Himilo Relief and Development Association Progress and Financial Report 2010

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1 Himilo Relief and Development Association Progress and Financial Report 2010 HIRDA, Himilo Relief and development Association Bezoek adress: Wibautstraat 150 3, 1091 GR Amsterdam Postbus MA Amstelveen, tel/fax: (31) , website ABN Bank: , ING Bank Kvk registratie , Fiscaal nummer




5 2. PROJECT DESCRIPTION Program Title Progress Report 2010 Program Description Progress report for HIRDA Activities in 2010 Project area South and Central Somalia Starting Date 01 st January 2010 Final Date 31 st December 2010 Implementing Organization HIRDA (Himilo Relief Development Association Project Number Contact Address E mail Address Contact Person LKZP P.O.Box; 9004, 1180 MA Amstelveen Fatumo Farah Telephone E mail Contact Address in Somalia Hassan Abdi Keynaan (HIRDA Regional Director) Habibo Ali Nur (HIRDA Financial Officer) Telephone , , E Mail Address 3. INTRODUCTION 5

6 This progress report is intended to keep Oxfam NOVIB informed so that it will able to keep up to date with the current progress of HIRDA projects and its future direction. The progress report outlines HIRDA projects in 2010 and provides a summary of project activities and milestones of the three-year program focusing on the millstones of 2010 and describe activities, expected and actual results and impact assessment of the intervention area s related issues to project activities highlighting also an indicative results of 2010 proposed activities and achievement. The progress report deals solely projects funded by Oxfam NOVIB and implemented in 2010 in Bardera city in Gedo region in southern Somalia BACKGROUND HIRDA was founded in 1998 and started implementing basic education programme in 1999 with support of HIRDA constituencies living in the Netherlands. The local community was lacking education possibilities for their children since the collapse of Somali government in HIRDA received a massive interest from the community to enroll their children to HIRDA schools which was beyond HIRDA s capacity. So, HIRDA sought outside financial assistance and Oxfam NOVIB us financial assistance after reviewing HIRDA projects by conducting field visits in Somalia. HIRDA and Oxfam NOVIB became partners which enabled HIRDA to submit a three year programme after HIRDA projects were evaluated in HIRDA has extended its intervention areas from basic education, to informal education, agriculture, primary healthcare and relief assistance. The projects of HIRDA are linked to each other such that the outcome of one project complements the effects and impacts of another. For instance the women empowerment centre plays a role to raise awareness of families the importance of education for girls. The awareness programme of equal opportunities of girls and boys produced good results which enabled HIRDA to realize 44, 21 % enrolment rate for girls in After the three programmes ( ) an external evaluation of HIRDA projects was carried out with the conclusion that the HIRDA implemented the planned activities of the three year programme relatively well with some recommendations to improve where shortcomings were found. The Positive achievements of previous projects apart from Oxfam NOVIB financial support, were due to local community involvement especially parents and community education committees. HIRDA s good cooperation with local authorities, community stakeholders and wider community engagement helped us increase the enrolment rate of girls. Based on the achievement of the previous programmes and the outcome of the evaluators, HIRDA has submitted new programme ( ) to Oxfam-NOVIB 6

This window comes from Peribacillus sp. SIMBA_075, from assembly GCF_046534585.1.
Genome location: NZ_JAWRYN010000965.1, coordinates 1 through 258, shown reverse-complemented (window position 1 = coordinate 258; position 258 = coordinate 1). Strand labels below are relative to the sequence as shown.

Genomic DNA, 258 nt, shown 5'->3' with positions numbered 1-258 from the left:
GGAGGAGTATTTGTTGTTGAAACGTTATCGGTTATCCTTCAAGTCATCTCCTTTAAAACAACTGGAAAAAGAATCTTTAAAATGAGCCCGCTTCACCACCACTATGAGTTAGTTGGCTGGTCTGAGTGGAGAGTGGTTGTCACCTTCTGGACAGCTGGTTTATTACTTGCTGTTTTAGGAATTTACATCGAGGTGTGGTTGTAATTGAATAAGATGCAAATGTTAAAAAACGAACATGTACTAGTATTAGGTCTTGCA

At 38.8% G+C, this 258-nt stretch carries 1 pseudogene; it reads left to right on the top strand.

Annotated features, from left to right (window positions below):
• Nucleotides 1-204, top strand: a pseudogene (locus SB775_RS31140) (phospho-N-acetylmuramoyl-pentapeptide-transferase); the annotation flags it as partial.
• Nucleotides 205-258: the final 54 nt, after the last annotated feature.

7 focusing more on primary education, primary health, women empowerment, Diaspora engagement for development and organizational capacity building of HIRDA as a whole. 4. CHALLENGES FACING HIRDA S ACTIVITIES IN SOMALIA IN 2011 ONWARDS 4.1- ETHIOPIAN TFG SUPPORT S IMPACT ON STABILITY Somalia, the real horn in Eastern Africa, is home for nearly eleven million people and its population has been subjected to decades of intensive inter and intra-clan violence. The country and its people are vulnerable to severe cyclical droughts and floods which contribute to widespread poverty and malnutrition. The humanitarian situation and that of human rights have been adverse and dire throughout the country and especially in the south-central. Somalia s nineteen-year old crisis has become one of the world s worst humanitarian catastrophes. After TFG was formed some years ago the international policy has been stuck on supporting transitional federal institutions, which have become more and more irrelevant on the ground. From the track record of the past several years it is clear that international community policies have not been coordinated especially with the Nairobibased donor community by not providing the technical and financial assistance needed by the TFG. The Ethiopia s intervention which was the single most important external actor was not properly understood neither by international community nor by Somali people and its motives, interests, strategies and intentions are the most difficult to understand and predict. Even U.S diplomats, defence and intelligence officers who work closely with Ethiopian counterparts confess that Ethiopian policies toward Somalia are controversial and unpredictable. Therefore Ethiopia s contribution to stability of Somalia is less likely and hampers all international and national NGO s activities in the country GOVERNMENT SUPPORTERS NATIONAL ARMY The Somali people are fed up of the civil war and the anarchy and want to see some sort of formal government that can restore peace and order in the country and provide unwavering support to such government. But the reality of public support is just moral and the government not only needs moral support but financial support as well. Thanks to the newly formed Somali forces and back up of AMISOM (African Mission to Somalia) the Transitional Federal Government of Somalia for the first time offered an organized salary payment to its soldiers. About 8,000 strong Somali soldiers received 7